BECK: STEREOPATHETIC SOULMANURE (1994)
1) Pink Noise (Rock Me Amadeus); 2) Rowboat; 3) Thunder Peel; 4) Waitin' For A Train; 5) The Spirit Moves Me; 6) Crystal Clear (Beer); 7) No Money No Honey; 8) 8.6.82; 9) Total Soul Future (Eat It); 10) One Foot In The Grave; 11) Aphid Manure Heist; 12) Today Has Been A Fucked Up Day; 13) Cut 1/2 Blues; 14) Jagermeister Pie; 15) Ozzy; 16) Dead Wild Cat; 17) Satan Gave Me A Taco; 18) 8.4.82; 19) Tasergun; 20) Modesto; 21) Ken; 22) Bonus Noise.
Apparently, this was released on the independent Flipside label just one week prior to Mellow Gold — reflecting Beck's strange fluctuation between his «accessible» and «batshit» sides that kept going all through 1994. The most brilliant thing about the record is its title, which more or less adequately reflects its contents — however, this is also the perfect album to get for those who are curious about Beck's darker side, but are reluctant to engage in completism. At the very least, this piece of product is a little better structured, and certainly much better produced, than Golden Feelings. I could even understand somebody actually liking it, rather than shrugging shoulders and asking, «...is this really what we were fighting the rock'n'roll revolution for?..»...
...which is not to say that I like it, not in the least. The huge number of tracks is justified by their unpredictable diversity — we have everything here, from acoustic blues to country to garage rock to electronica to samples running wild, but, as usual, everything is so utterly experimental that failures, by far, outweigh successes. There is a lot of ideas — and a brave, but fatal refusal to elaborate on any of them. As in, something like ʽOzzyʼ will start out as a moody acoustic rock piece, built around a sarcastic lambasting of the title character (yes, I suppose it is that Ozzy: one can hardly err, with lines like "there's mascara bleeding out of your eyes" and "there's a giant chicken claw above your head"), but ultimately consists of a basic strum, an echoey "Ozzy, Ozzy, Ozzy", and a mumbled, seemingly improvised recital. There is a tiny seed of ironic greatness somewhere in here, but it is not given any time to grow.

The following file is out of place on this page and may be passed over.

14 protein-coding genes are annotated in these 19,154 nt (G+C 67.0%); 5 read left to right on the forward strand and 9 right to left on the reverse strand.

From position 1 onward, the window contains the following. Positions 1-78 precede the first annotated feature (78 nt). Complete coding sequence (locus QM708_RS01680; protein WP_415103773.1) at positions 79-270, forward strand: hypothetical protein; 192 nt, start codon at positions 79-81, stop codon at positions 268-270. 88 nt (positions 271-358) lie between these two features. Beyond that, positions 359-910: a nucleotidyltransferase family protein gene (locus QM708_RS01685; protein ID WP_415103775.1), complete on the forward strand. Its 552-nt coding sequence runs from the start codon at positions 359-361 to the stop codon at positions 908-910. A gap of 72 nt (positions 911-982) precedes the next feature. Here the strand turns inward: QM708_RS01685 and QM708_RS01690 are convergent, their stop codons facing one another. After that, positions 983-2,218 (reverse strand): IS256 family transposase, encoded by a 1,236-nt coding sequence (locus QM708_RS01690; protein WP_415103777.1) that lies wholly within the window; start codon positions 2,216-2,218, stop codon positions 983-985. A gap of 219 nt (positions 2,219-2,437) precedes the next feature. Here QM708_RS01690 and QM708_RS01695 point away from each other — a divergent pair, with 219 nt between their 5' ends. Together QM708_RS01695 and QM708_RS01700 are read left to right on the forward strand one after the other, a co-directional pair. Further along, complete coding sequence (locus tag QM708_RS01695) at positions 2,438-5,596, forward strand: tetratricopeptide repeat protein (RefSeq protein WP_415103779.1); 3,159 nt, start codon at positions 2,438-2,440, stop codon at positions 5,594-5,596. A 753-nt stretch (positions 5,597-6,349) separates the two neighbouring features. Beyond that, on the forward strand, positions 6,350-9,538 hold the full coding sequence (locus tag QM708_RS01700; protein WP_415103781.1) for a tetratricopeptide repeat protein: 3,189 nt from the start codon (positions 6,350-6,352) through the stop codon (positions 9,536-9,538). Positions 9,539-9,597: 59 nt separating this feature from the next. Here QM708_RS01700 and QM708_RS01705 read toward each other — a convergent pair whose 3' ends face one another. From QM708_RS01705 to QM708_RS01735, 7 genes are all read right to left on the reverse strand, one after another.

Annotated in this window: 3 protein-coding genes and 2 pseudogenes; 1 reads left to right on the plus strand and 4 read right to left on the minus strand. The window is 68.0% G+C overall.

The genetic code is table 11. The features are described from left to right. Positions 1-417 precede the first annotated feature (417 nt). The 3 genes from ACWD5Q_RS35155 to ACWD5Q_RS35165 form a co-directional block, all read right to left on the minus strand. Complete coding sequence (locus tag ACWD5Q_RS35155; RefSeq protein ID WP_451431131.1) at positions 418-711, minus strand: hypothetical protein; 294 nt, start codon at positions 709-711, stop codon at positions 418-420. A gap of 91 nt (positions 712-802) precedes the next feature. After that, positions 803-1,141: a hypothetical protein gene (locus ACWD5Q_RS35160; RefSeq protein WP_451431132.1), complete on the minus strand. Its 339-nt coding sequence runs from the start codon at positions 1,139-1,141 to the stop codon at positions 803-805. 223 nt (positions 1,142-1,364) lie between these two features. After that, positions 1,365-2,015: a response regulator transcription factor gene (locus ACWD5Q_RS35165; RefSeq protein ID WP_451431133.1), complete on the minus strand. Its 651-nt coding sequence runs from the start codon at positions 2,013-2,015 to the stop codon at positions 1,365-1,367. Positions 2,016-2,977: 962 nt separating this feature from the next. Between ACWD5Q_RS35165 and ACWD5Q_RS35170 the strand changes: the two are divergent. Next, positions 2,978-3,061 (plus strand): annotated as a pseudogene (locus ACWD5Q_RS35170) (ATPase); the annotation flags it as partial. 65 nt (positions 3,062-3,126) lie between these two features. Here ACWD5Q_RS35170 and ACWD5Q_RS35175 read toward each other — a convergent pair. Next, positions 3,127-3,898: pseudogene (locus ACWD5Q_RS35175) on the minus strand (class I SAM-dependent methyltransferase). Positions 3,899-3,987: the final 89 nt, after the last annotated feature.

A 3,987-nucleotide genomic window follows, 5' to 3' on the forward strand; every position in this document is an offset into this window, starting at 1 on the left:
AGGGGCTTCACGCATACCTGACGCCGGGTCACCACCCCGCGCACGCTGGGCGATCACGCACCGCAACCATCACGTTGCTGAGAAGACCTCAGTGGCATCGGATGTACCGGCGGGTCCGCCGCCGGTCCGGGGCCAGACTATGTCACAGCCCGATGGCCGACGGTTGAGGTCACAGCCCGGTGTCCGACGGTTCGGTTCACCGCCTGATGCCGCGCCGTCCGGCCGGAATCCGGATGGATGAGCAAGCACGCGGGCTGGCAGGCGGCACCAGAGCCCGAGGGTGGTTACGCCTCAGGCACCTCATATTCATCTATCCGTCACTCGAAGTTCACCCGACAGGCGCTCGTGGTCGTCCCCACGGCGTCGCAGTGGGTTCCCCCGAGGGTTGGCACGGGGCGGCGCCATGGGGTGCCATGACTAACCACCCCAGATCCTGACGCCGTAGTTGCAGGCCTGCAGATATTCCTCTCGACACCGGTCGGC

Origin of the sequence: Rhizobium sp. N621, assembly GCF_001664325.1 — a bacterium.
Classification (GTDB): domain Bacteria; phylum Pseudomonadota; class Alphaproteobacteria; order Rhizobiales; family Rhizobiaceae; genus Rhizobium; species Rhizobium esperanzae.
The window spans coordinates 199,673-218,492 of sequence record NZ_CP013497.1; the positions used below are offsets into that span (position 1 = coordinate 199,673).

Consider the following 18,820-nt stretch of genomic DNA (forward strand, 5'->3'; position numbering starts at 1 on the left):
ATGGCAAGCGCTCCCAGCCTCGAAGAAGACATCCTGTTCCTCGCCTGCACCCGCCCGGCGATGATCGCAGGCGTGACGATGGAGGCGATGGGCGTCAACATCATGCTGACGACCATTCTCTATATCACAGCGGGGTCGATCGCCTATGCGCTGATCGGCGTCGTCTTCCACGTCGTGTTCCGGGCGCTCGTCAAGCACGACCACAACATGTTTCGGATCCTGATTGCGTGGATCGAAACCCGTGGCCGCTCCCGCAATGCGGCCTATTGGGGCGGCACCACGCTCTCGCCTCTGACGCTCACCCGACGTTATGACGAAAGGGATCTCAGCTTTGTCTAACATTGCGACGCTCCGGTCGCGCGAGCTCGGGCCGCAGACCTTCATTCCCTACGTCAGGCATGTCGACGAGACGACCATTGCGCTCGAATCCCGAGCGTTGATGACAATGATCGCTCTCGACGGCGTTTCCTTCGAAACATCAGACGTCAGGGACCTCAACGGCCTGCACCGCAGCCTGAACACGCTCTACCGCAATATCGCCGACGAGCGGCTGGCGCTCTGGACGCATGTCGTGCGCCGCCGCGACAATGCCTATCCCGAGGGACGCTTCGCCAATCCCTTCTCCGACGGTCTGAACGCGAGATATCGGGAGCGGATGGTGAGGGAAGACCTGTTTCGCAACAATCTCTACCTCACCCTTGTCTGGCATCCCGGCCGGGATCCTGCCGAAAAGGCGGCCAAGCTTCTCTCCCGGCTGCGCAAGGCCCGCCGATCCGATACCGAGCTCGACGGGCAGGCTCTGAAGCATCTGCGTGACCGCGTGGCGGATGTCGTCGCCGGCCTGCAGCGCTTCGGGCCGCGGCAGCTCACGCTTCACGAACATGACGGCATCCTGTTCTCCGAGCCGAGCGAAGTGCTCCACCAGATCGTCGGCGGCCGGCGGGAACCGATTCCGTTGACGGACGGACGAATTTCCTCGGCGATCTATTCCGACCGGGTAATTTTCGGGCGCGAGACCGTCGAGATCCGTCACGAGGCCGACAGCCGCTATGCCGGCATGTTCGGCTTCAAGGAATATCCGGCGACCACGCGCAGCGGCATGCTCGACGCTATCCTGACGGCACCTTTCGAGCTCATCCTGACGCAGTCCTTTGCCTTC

More or less finalized pieces here include two plaintive country ballads (ʽRowboatʼ, ʽModestoʼ) that sound a little like Neil Young parodies (and we could always use a good Neil Young parody, that's for sure); the Sonic Youth-style noise-rock-fest ʽTasergunʼ, rather pointless if you already know and love Sonic Youth; the pseudo-Piedmont blues of ʽCrystal Clear (Beer)ʼ; and probably the album opener, ʽPink Noiseʼ, which has really nothing in common with ʽRock Me Amadeusʼ, despite being subtitled that way, and once again plunges us into noise territory, this time arguably reminiscent more of the original Velvet Underground with its drunk guitar swoops. But even all of these «accomplished» pieces wobble between «parody», «homage», and «drunken hooliganry» rather than making some autonomous point of their own. They do sound sharper and clearer than they used to before, enhancing the illusion of «accomplishment».
Wrapped around these pieces are interminable snippets of acoustic (anti-)folk, harmonica and violin drones, warped vocals imitating either Tom Waits or a blind pre-war blueswailer, chainsaws, news reports, and assorted freakouts — if you really force yourself to pay attention, one or two of these bits may come across as funny, but that's just me being overtly optimistic. Furthermore, as if all this random crap (or, Beckademically-speaking, «soulmanure») over the main body of the album weren't enough, there are 16 more minutes of «hidden» ʽBonus Noiseʼ tacked to the end — enjoy, and have a nice day.